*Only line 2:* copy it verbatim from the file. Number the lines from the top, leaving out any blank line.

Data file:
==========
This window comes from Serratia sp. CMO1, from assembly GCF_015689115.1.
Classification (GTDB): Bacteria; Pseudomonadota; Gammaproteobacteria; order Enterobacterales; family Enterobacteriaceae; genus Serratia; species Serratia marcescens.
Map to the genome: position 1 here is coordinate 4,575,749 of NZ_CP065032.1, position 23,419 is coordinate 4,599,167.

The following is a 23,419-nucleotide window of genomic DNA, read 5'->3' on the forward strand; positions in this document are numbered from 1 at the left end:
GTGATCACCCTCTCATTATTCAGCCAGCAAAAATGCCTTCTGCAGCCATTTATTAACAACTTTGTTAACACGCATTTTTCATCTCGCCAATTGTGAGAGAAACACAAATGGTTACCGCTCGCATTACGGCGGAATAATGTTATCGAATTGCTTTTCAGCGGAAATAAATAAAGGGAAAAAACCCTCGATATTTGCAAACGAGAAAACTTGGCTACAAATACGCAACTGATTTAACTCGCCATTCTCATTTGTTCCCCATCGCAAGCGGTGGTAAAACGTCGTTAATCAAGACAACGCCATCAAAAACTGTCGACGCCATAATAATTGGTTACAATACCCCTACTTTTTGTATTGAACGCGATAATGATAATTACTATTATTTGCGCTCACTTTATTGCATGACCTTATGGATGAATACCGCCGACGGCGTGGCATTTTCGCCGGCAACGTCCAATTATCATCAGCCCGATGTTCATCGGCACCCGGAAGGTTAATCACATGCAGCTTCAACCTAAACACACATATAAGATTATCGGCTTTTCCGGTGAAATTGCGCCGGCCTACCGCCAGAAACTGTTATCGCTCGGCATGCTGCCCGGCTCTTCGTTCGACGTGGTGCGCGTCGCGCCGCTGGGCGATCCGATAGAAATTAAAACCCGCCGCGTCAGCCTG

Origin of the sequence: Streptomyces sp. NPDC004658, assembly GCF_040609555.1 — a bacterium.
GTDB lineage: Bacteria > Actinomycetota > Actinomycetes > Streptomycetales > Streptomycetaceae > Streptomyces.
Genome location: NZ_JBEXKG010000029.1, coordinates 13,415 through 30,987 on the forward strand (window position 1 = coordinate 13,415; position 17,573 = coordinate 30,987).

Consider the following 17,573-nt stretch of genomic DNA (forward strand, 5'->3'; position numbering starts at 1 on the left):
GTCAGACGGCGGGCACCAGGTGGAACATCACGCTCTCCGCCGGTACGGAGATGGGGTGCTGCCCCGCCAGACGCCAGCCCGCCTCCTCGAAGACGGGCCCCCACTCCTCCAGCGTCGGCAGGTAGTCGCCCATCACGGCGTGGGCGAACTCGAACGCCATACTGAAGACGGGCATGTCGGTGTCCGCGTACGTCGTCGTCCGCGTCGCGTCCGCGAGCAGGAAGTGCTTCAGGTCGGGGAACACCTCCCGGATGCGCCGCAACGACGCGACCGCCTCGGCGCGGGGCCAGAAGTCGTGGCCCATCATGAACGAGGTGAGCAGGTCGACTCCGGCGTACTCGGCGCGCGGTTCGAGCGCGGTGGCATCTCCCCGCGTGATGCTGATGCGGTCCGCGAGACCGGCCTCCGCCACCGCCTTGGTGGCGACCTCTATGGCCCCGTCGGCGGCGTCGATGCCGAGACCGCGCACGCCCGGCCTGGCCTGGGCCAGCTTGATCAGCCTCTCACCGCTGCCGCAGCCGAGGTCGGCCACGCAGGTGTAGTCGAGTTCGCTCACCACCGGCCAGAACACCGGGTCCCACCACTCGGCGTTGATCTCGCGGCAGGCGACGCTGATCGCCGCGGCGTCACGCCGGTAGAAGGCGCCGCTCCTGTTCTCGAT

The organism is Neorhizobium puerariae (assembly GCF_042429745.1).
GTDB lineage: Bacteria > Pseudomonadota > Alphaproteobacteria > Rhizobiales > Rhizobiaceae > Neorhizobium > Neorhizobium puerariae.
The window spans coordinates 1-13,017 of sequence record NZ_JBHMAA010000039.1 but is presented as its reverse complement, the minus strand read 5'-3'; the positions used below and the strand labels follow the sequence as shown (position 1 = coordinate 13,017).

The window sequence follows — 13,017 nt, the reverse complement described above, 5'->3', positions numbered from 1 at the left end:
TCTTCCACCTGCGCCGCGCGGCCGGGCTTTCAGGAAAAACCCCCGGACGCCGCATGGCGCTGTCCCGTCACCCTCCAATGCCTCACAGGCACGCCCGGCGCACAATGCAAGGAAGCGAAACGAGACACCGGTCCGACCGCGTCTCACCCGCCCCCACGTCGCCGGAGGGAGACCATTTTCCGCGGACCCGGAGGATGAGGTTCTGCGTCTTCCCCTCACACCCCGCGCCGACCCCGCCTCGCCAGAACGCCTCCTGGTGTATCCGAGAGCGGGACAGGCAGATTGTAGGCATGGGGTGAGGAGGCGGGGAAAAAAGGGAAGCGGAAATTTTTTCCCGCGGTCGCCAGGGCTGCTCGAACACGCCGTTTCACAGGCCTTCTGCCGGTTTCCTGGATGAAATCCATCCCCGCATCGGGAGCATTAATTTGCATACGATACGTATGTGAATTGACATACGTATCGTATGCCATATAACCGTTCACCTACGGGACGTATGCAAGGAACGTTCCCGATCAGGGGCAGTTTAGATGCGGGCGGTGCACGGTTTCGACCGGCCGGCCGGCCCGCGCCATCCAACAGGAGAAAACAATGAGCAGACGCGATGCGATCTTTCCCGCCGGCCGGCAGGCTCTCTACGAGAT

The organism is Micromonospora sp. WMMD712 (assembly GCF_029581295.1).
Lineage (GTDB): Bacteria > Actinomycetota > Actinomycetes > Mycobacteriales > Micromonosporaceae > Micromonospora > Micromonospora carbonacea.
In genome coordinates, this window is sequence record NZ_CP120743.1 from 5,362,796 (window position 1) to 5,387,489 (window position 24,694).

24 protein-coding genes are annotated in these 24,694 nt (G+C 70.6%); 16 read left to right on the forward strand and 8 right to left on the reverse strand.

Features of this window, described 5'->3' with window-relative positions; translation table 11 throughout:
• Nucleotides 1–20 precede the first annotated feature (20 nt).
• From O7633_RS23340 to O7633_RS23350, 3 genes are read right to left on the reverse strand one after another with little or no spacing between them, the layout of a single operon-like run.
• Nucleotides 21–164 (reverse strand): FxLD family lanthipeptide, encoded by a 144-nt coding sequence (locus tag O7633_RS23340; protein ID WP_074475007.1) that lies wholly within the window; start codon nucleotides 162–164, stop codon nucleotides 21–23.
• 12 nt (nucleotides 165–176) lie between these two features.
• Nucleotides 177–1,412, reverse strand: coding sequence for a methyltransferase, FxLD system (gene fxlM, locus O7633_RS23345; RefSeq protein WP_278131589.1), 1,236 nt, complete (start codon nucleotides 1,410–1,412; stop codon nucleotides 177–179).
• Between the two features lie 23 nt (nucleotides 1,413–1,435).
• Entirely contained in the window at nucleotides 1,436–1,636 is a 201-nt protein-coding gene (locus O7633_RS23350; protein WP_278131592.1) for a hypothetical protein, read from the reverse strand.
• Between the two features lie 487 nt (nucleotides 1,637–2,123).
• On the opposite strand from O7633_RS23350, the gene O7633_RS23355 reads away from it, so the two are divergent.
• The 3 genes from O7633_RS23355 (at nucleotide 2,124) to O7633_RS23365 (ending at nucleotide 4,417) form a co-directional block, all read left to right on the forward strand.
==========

Classification (GTDB): Bacteria; Pseudomonadota; Gammaproteobacteria; order Enterobacterales; family Enterobacteriaceae; genus Serratia; species Serratia marcescens.